Teatime in Chicago
Celebrate a special occasion or jazz up any afternoon with a stop by one of these Chicago tearooms.
The Allis, Soho House Brick walls, wood floors and stacks of old books create a homey vibe. Don’t miss the raisin scone served with raspberry jam.
Russian Tea Time The popular Darjeeling-black house tea blend is infused with black currant. Savory bites include a potato pirozhki. The restaurant, a Chicago fixture for more than 25 years, has been undergoing a months-long remodel and is scheduled to reopen in early February 2020.
Palm Court, the Drake Live harp music floats around guests enjoying petit fours and house-made pleasures such as English double Devon cream.
American Girl Place Tea at the doll store’s cafe welcomes kids’ tiny companions, with touches like little cups and saucers and doll-size seats.
The Peninsula Soaring ceilings set an elegant scene for a seasonally changing menu; the lineup might include chocolate orange pound cake, almond coconut puffs and smoked salmon finger sandwiches.
Here are 7 things you should know about teatime:
1. Why tea?
The afternoon tea ritual began in Britain in the early 19th century, when only two meals—breakfast and dinner—were customary. Anna, the seventh Duchess of Bedford, complained of an empty stomach. Her solution? A pot of tea and light snack.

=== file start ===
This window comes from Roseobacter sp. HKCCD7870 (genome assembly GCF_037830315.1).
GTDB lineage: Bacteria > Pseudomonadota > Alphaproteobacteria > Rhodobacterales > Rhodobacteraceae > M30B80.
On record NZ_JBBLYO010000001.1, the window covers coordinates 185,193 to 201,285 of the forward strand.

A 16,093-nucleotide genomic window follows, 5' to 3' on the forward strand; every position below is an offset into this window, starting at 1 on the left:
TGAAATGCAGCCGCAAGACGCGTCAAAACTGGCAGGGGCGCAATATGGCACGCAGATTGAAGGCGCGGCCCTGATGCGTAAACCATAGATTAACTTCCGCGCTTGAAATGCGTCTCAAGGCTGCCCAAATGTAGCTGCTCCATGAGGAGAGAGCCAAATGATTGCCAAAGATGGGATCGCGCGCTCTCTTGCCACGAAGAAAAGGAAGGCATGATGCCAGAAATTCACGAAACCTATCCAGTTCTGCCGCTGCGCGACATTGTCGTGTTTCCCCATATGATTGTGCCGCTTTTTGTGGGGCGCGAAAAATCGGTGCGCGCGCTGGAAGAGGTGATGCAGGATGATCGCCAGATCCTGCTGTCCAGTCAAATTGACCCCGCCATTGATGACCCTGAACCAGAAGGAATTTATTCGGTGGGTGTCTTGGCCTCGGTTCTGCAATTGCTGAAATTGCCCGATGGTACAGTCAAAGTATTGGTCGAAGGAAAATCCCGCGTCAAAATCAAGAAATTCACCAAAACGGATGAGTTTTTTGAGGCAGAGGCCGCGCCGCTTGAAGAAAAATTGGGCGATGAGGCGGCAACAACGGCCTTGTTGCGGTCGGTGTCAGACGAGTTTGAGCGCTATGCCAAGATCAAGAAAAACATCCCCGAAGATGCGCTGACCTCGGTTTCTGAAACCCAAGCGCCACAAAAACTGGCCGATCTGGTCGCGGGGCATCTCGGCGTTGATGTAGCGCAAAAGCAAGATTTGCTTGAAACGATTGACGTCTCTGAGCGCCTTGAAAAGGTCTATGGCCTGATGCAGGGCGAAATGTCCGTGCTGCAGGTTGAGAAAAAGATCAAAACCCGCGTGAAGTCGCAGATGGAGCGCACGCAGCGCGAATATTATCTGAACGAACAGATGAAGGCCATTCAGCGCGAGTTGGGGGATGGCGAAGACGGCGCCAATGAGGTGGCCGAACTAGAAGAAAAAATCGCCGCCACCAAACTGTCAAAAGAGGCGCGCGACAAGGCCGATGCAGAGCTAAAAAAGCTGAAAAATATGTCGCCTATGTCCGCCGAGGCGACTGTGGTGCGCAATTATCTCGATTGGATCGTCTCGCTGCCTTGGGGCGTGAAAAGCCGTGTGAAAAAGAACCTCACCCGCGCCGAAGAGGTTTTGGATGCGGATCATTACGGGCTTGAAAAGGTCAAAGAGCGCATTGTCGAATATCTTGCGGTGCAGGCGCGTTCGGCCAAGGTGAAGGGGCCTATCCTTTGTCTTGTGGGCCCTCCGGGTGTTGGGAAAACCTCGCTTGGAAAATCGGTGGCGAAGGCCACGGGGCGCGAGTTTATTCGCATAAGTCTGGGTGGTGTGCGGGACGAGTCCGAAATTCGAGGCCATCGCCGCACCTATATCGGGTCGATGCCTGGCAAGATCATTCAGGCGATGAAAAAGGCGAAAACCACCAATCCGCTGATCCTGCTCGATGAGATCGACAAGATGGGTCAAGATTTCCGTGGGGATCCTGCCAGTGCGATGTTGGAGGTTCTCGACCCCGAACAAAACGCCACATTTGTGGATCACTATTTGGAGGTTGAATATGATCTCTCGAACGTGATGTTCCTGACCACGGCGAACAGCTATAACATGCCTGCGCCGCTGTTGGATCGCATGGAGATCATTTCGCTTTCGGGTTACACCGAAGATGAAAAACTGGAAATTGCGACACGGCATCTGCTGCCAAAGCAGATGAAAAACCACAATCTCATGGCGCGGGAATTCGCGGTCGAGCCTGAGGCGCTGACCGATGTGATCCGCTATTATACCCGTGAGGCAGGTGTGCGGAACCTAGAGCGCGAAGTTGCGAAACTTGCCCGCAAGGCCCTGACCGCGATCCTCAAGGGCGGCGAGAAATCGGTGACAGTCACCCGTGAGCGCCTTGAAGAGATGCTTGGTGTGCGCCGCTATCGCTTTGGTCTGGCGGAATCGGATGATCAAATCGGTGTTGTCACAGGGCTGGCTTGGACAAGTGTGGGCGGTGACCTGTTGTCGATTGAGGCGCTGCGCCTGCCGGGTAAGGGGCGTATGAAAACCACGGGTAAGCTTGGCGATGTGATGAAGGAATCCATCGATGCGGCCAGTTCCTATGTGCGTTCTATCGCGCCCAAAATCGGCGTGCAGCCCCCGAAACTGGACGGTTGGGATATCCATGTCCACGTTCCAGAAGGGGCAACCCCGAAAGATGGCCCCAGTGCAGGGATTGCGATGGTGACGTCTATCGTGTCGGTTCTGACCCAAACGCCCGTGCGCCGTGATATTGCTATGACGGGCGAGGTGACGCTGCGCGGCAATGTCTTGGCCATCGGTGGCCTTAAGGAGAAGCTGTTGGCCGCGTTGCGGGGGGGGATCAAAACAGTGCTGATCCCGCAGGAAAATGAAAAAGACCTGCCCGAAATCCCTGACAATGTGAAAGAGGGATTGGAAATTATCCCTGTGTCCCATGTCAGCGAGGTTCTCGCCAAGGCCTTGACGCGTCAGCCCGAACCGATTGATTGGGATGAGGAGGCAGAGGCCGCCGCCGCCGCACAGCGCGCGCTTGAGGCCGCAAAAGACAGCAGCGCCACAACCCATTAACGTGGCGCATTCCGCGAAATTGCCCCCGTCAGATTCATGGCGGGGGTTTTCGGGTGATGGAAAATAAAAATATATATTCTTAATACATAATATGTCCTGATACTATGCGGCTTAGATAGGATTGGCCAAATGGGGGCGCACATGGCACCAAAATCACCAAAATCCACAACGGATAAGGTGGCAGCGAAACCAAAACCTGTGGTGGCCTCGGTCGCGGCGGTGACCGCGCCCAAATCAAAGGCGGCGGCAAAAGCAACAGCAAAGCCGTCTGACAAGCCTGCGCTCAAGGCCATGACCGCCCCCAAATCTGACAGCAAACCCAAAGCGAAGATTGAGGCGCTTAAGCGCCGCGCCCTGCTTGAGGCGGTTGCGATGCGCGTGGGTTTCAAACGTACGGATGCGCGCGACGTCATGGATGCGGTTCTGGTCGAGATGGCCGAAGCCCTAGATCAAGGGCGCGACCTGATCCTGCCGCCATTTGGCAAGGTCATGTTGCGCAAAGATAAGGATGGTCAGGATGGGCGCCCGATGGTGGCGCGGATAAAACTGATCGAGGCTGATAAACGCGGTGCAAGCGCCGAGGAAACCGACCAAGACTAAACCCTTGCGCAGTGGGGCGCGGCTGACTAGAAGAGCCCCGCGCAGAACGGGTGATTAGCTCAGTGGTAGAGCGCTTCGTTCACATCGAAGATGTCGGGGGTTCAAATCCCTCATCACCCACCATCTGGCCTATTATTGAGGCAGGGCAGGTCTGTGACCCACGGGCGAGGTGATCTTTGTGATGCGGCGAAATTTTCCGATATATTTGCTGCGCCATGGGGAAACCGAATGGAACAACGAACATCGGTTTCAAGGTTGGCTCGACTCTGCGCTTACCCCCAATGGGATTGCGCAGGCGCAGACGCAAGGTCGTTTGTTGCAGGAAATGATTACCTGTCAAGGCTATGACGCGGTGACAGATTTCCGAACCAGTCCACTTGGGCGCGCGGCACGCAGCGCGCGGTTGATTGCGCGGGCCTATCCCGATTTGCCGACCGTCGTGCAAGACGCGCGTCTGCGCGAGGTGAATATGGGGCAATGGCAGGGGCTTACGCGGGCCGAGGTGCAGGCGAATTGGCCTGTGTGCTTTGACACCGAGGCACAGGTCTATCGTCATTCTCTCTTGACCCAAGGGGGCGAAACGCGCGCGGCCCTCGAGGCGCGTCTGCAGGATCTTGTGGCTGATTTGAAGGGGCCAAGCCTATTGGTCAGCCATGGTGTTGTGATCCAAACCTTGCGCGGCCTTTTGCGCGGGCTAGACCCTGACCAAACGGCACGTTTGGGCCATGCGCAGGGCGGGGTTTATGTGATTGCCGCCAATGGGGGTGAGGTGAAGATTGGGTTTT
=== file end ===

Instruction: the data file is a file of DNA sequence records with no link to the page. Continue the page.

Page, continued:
2. What’s on the menu?
Modern teas typically include small sandwiches, pastries, cookies, tarts and scones served with jam and clotted cream (heated to be thick and spreadable). Service often includes sparkling wines and champagne, as well as coffee and cold brews.
3. What tea should I order?
If you’re new to tea, start with a light, flavored tea. (Ask your server for suggestions.) Here’s a cheat sheet of common tea types:
4. How long does it last?
Most establishments book two to three hours, but an hour and a half is a decent amount of time to relax, sip and sample everything on the tea platter.
5. How much?
Prices vary. Afternoon tea is $19 at American Girl, $43 at The Allis, Soho House, and $85 at The Peninsula, not including alcohol. Wherever you choose, make a reservation.
6. What should I wear?
Smart casual attire is common, meaning that dresses and dressy jeans outfits will work (unless the place has a “no jeans” rule). Teatime also can be a dress-up event for kids to feel fancy.
7. What are the rules?
Today’s afternoon tea experiences are about relaxing and indulging. Sink into the comfy chairs and don’t worry about which spoon to use or how to hold your pinkie. The only true no-no is slurping.